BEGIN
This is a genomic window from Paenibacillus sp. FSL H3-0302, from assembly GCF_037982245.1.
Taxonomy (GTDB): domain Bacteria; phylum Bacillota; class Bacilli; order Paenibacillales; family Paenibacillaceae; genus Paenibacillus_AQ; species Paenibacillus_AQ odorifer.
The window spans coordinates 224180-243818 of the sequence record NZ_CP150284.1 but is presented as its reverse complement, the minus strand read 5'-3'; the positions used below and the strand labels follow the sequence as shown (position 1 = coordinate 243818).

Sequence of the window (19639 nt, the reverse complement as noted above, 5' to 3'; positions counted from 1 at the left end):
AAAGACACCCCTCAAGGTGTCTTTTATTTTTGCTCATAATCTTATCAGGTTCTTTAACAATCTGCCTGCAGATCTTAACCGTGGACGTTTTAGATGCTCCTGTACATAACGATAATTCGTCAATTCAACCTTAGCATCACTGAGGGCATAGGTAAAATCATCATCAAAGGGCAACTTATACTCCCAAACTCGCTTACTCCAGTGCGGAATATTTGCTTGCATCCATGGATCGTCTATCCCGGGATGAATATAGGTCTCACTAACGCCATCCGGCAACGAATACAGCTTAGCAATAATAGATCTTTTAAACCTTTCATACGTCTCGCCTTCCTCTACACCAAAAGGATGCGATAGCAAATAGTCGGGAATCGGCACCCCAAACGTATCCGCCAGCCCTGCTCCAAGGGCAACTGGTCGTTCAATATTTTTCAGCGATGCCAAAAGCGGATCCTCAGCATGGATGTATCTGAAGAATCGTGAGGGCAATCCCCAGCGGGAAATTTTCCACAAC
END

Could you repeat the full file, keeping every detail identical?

This is a genomic window from Paenibacillus sp. FSL H3-0302, from assembly GCF_037982245.1.
Taxonomy (GTDB): domain Bacteria; phylum Bacillota; class Bacilli; order Paenibacillales; family Paenibacillaceae; genus Paenibacillus_AQ; species Paenibacillus_AQ odorifer.
The window spans coordinates 224180-243818 of the sequence record NZ_CP150284.1 but is presented as its reverse complement, the minus strand read 5'-3'; the positions used below and the strand labels follow the sequence as shown (position 1 = coordinate 243818).

Sequence of the window (19639 nt, the reverse complement as noted above, 5' to 3'; positions counted from 1 at the left end):
AAAGACACCCCTCAAGGTGTCTTTTATTTTTGCTCATAATCTTATCAGGTTCTTTAACAATCTGCCTGCAGATCTTAACCGTGGACGTTTTAGATGCTCCTGTACATAACGATAATTCGTCAATTCAACCTTAGCATCACTGAGGGCATAGGTAAAATCATCATCAAAGGGCAACTTATACTCCCAAACTCGCTTACTCCAGTGCGGAATATTTGCTTGCATCCATGGATCGTCTATCCCGGGATGAATATAGGTCTCACTAACGCCATCCGGCAACGAATACAGCTTAGCAATAATAGATCTTTTAAACCTTTCATACGTCTCGCCTTCCTCTACACCAAAAGGATGCGATAGCAAATAGTCGGGAATCGGCACCCCAAACGTATCCGCCAGCCCTGCTCCAAGGGCAACTGGTCGTTCAATATTTTTCAGCGATGCCAAAAGCGGATCCTCAGCATGGATGTATCTGAAGAATCGTGAGGGCAATCCCCAGCGGGAAATTTTCCACAAC